Renters’ Rights: Three years on


Three years after the introduction of Victoria’s new rental rules, the changes to the Residential Tenancies Act are ‘only just starting’ to make a real impact to renters’ lives.

This is the assessment from lead lawyer at Tenants Victoria, Ben Cording.

In the latest Renters’ Rights Rundown, Mr Cording told the forum that some of the biggest improvements from the legal changes are associated with the Equal Opportunity Act, which now covers renters.

“It creates a global awareness. So whenever you apply for a rental property, now they have to actually give you a full statement: ‘This is what discrimination is, these are what are protected attributes’.”

“It gives someone a much stronger position to say you’ve engaged in discrimination,” he said.

Mr Cording also deemed getting rid of no-fault evictions “a cracker” move, saying it has improved stability for renters.

The Tenants Victoria legal expert told the forum minimum standards have, according to some research, led to improvements in the housing being offered in the rental market, but renters are still struggling to assert their rights in a burning hot market, and many are a long way from realising the dream (and the essential service) of safe, stable and affordable housing.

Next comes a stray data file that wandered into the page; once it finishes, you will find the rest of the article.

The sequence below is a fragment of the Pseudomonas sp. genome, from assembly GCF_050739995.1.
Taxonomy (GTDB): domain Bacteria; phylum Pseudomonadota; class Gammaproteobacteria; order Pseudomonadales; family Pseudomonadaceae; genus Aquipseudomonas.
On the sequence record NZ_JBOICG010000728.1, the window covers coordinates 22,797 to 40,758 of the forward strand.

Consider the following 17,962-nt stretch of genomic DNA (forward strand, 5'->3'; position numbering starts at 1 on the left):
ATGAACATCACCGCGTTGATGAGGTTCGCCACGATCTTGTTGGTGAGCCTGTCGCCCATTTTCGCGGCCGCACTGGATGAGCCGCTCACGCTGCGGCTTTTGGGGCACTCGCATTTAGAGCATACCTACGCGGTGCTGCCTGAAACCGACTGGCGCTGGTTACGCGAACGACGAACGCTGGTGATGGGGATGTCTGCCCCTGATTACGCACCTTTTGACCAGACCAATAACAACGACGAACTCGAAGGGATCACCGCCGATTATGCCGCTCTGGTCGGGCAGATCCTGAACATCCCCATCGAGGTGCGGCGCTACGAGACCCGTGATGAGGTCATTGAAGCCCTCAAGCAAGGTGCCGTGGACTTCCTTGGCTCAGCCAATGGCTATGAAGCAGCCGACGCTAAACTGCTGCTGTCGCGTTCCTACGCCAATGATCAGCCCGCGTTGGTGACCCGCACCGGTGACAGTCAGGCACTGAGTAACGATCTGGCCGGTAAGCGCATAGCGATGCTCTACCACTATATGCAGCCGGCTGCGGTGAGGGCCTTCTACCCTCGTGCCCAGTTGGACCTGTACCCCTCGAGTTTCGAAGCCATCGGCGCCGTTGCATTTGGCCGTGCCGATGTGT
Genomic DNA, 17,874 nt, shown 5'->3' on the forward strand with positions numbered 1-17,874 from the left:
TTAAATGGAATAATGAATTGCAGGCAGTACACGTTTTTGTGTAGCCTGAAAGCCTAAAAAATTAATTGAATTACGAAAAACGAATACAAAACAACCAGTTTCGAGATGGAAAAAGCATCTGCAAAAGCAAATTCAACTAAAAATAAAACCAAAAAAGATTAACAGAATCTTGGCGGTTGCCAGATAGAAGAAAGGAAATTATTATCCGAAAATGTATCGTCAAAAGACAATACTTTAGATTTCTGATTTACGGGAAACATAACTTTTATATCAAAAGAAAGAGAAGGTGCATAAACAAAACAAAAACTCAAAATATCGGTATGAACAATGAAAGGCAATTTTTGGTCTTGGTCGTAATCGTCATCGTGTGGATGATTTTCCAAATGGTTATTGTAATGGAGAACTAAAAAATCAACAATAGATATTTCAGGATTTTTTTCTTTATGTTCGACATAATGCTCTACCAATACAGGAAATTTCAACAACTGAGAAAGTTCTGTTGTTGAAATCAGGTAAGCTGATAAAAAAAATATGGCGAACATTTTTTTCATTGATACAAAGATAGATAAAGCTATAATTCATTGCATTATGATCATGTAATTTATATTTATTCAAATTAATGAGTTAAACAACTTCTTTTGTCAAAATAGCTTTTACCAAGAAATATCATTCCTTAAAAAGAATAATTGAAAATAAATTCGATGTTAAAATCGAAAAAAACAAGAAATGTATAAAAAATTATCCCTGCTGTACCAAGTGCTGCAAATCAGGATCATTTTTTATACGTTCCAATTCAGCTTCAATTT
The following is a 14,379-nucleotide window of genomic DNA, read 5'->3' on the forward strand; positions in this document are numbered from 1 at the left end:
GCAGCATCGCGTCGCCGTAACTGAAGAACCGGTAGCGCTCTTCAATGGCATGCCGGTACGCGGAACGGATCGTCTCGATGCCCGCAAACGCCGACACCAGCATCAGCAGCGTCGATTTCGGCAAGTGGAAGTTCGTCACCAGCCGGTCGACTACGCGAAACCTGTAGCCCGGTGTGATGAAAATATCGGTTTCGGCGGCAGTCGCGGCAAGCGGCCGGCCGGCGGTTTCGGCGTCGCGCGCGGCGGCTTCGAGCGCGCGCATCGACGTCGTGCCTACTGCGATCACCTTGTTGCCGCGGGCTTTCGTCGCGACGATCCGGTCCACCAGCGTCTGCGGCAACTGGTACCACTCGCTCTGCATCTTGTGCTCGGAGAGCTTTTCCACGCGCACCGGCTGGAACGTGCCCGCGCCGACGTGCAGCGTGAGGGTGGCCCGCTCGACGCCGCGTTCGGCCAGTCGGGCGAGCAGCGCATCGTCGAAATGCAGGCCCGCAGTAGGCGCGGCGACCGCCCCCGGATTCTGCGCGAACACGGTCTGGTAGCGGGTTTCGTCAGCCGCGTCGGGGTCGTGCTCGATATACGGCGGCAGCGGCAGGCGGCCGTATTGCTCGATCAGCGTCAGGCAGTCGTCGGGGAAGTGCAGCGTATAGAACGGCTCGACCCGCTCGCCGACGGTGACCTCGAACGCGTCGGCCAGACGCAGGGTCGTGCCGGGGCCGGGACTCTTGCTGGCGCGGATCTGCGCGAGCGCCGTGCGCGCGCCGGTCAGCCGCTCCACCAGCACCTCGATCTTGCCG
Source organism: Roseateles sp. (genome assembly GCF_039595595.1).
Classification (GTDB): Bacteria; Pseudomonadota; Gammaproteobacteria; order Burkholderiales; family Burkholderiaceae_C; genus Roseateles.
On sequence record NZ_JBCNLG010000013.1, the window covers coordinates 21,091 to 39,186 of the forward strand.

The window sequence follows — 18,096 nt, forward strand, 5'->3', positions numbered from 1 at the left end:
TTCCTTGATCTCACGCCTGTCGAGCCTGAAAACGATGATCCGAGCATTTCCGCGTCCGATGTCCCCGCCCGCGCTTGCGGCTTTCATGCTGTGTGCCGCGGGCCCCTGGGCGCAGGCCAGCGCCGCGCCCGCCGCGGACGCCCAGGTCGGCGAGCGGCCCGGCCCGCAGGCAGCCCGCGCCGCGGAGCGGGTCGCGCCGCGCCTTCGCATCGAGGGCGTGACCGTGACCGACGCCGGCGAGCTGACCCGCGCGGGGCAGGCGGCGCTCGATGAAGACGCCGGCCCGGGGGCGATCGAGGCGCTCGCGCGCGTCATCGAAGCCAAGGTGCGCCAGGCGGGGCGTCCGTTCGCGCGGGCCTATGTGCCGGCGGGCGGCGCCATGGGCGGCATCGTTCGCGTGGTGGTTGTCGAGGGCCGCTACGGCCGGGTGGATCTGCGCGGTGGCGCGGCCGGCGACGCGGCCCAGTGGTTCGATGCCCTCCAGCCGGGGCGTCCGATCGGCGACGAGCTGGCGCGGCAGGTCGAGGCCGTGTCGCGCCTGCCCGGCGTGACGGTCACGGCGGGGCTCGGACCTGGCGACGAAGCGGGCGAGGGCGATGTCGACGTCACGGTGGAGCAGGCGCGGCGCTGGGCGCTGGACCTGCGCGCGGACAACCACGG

“Has it had an impact? Absolutely, it has. But the pressure, all of this anxiety about being able to have an essential service, comes from supply. It comes from affordability and benchmarking.”

“So when we talk about the rent increase framework … there is no cap. We have no benchmark that refers to the hardship on the renter, which ironically we did in older legislation, in the old 1958 Act. There was ‘what’s going to be the impact on the renter?’ And we don’t have that anymore.”

“So, has it had an impact? Yes. But are we impacting the right spots? We’re only really just starting to look at them.”

Mr Cording provided practical tips for renters and support workers about topics including getting a first foothold in the rental market without any references, how the laws apply to people in social and public housing, and attending VCAT.

“The biggest challenge for people is that they’re scared to go [to VCAT], they’re scared of retaliation … There’s a whole bunch of baggage, legitimate baggage that we need to try and unpack and understand to get our clients to feel safe and even confident to get there.”

Other topics included how the new rules are operating in relation to:

  • Evictions
  • Pets
  • Discrimination
  • Rent increases
  • Rent arrears
  • Minimum standards
  • Modifications
  • Bonds
  • Family violence
  • VCAT

“We know that if people say yes, I have a dog, you don’t always find out why you don’t get your rental property. They don’t come back and say…  this is why you didn’t get. It doesn’t work like that, which makes it really hard for people.”

A full transcript of the session and a copy of Mr Cording’s presentation are available here.

VCOSS’s new report Renting in Victoria will be available soon: it’s a deep dive into the current realities of renting, with insights from community sector workers.

VCOSS is the peak body for Victoria’s social and community sector, and the state’s premier social advocacy body.

We work towards a Victoria free from poverty and disadvantage, where every person and community experiences genuine wellbeing.

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